Wrong #4: Ignoring protocols that were drafted in place to ensure the safety of anyone wishing to trek up the mountain.
It was even disheartening when a video surfaced wherein one student tour guide claimed that they warned the second batch of the type of weather during that moment. In the video, it can be seen how the group pushed through with the field trip despite the bad weather. Clearly, despite the threats of rain – and even the onset of rain – the trek still pushed through. Trekking in bad weather is never a good idea. The slippery slopes are also a threat to anyone’s safety and the potential for getting ill due to prolonged exposure to rains
Wrong #5: Pushing forth with an activity despite the bad weather. In fact, even planning a trekking trip during the rainy months is a WRONG move already.
These are just some of the many other reasons why the entire trip was wrong – deadly wrong. Disregard for safety measures of the students by the people who were supposed to safeguard them is blamed as the the primary cause of the tragedy. Parents felt that the school was negligent in looking after the welfare and safety of their children.
The school claimed that parents signed a waiver hence absolving the school from any untoward events that might happen in the event of a disaster. But, the school actually failed to get a CHED endorsement for the field trip – an endorsement that would require them to submit a “risk assessment plan”. Had they complied with this, then perhaps they could have assessed the obvious dangers of the trip and have mitigated the disaster that happened. This makes BSU liable for criminal, civil and administrative charges.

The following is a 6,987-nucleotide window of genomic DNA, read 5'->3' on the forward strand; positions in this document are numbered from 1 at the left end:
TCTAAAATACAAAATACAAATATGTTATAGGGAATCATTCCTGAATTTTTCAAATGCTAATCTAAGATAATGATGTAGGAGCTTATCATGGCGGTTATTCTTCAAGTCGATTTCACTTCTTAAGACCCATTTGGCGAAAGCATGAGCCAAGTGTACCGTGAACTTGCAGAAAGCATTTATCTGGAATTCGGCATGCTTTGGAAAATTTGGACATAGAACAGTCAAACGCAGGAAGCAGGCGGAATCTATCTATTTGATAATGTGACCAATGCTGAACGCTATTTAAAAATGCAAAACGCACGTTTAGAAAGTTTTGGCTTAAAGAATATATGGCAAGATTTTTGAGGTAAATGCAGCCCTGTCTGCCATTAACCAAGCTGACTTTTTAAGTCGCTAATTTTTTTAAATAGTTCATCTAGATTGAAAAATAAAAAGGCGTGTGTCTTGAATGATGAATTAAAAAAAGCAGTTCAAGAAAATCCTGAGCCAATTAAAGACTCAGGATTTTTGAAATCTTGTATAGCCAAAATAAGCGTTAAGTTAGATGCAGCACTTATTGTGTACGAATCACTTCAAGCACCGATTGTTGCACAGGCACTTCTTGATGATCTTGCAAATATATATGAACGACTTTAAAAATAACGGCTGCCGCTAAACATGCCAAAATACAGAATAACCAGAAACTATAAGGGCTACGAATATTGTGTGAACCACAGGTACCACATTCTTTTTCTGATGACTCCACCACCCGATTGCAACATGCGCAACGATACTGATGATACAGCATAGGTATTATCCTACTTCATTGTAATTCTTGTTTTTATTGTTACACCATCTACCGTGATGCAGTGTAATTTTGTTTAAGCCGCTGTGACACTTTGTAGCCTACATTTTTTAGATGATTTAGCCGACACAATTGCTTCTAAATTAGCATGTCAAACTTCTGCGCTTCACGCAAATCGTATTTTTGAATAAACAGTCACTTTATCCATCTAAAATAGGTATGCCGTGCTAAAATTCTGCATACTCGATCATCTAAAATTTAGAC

An Act of Nature
Many claimed that no one wanted the tragedy to happen. It was something no one could foretell. It was an act of nature. It was beyond anyone’s control.
Yes it was an act of nature that no one really wanted to happen. Yes, it was something no one could foretell and no one could control. These are facts that no one disputes. But it was something that could have been avoided. There were many things the school – the people responsible for the entire trip – could have done to PREVENT what happened. As I read somewhere – It is better to be safe a thousand times than to meet an accident once.
Right now, a case has been filed in the Ombudsman to investigate the tragedy and to punish those responsible.
A fact-finding report stated that visiting Madlum River was not part of the initial itinerary of the students, but the tour company decided to add it during the last minute. Madlum River is notable for catching tourists unaware with flash floods and this is not the first time tourists died there due to flash floods.
The families clarified that the case filed was not against the school and their goal is not to shutdown the school. Rather it was against the people who were supposed to be responsible but didn’t act responsibly.
A tragedy that could have been prevented is the worst type of tragedy. Having it happen to young people who had their lives well ahead of them makes the pain all the more acute and the cry for justice even louder. Filing a case will not erase the pain the families of the victims are going through. But making sure those responsible are held accountable for their actions would somehow lessen the ache they feel.
I hope what happened served as a lesson – a lesson for educators to act more responsibly, for tour guides to guide responsibly, and for everyone to be vigilant about their safety.
This video gives you a chilling feel of how it must have been in those last moments during that fateful day.